The proposal also finally provides considerable detail about how the neworganisation will be managed by a Board led by a CEO, and comprising directors representingthe following areas; government, airlines, cargo carriers, regional airlines,general aviation, business aviation, air traffic controllers, pilots, andairports. The proposal also goes into a lot of detail on the composition ofnomination panels to identify the directors from each area. In addition, thedocument also contemplates the creation of an Advisory Board, consisting of“not more than fifteen” members, representing in addition to those stakeholdersnamed above, operators and manufacturers of commercial unmanned aircraft systems,appropriate labor organisations, the Department of Defense and smallcommunities.


Whilst it is admirablethat attempts are being made to ease concerns about particular sectors having toomuch sway over the decisions of the Corporation, I fear that the proposedstructure may result in no decisions being taken at all. Having lived andworked in the Middle East for over fifteen years, I’m reminded of theobservation that a camel is a horse designed by a committee.


An area of theproposal where I would like to see more detail instead of less, is with respectto the arrangements for the important safety and economic oversight of the newCorporation. A strong delivery organisation will potentially be a huge benefitto the United States, its aviation sector and the wider economy. However, thispotential will only be achieved with a complementary regulator, appropriatelyand transparently funded, and with the skills and capabilities to challenge andsupport the provider where appropriate.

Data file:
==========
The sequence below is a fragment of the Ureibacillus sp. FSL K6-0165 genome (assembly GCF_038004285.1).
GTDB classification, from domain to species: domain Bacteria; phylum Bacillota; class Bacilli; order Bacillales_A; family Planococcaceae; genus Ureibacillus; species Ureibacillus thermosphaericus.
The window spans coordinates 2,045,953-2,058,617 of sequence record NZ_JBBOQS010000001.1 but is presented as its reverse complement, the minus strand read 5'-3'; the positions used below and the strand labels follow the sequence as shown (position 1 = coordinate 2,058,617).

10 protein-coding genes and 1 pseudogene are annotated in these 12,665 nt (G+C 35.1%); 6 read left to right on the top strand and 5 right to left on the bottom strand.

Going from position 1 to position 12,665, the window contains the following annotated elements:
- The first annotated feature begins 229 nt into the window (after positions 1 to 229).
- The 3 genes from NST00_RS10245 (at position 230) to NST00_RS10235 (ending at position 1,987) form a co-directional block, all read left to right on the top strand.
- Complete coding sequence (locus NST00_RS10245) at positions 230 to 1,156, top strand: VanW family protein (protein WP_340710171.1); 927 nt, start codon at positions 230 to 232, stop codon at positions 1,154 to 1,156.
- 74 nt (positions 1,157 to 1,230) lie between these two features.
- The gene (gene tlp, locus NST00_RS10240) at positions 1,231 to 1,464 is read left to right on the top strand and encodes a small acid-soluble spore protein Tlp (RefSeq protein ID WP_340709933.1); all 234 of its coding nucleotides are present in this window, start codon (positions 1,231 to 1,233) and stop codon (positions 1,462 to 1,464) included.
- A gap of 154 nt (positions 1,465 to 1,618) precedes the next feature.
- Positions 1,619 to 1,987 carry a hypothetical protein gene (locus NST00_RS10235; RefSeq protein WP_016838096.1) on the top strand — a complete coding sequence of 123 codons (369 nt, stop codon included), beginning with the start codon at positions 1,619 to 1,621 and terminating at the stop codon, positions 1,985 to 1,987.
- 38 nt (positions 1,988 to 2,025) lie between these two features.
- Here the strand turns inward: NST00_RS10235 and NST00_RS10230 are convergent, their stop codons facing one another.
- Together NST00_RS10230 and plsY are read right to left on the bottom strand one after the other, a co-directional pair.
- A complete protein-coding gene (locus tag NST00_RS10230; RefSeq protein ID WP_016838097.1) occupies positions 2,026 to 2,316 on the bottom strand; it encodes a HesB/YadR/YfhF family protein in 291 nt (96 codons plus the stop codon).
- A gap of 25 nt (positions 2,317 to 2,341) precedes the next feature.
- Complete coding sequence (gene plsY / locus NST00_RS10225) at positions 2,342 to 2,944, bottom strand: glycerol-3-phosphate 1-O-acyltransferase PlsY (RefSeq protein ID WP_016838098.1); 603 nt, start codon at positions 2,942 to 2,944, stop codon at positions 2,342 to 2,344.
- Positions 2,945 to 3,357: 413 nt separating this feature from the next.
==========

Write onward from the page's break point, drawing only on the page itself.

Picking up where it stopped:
The FAA considered this issue three years ago when itcommissioned The Mitre Corporation to investigate how six countries hadseparated its Air Navigation Service Provider from the relevant Civil AviationAuthority, with particular focus on the experience of the new Regulator. Thereport “CAA InternationalStructures” addressed the “governance, autonomy, structure, and fundingof each CAA” to identify lessons learnt, so the Administration should alreadyhave a grasp of the issues.


Considering the FAA’s current authority expires at the end ofSeptember, time is tight for the appropriate, intelligent debate to take placeon the management of the country’s invisible, but critical nationalinfrastructure.


I’d love to hear your views.

John Swift has had a 28 year career in aviation, as a former airtraffic controller, and leader of teams and facilities through periods ofsignificant traffic growth and major technology and process changes. He hasworked in public, private and corporatised ANSPs before setting up his ownindependent advisory firm, supporting organisations to improve operationalefficiency and grow their businesses. An Irishman living in Spain, he makes noapologies for only one letter “z” being used in the entire article!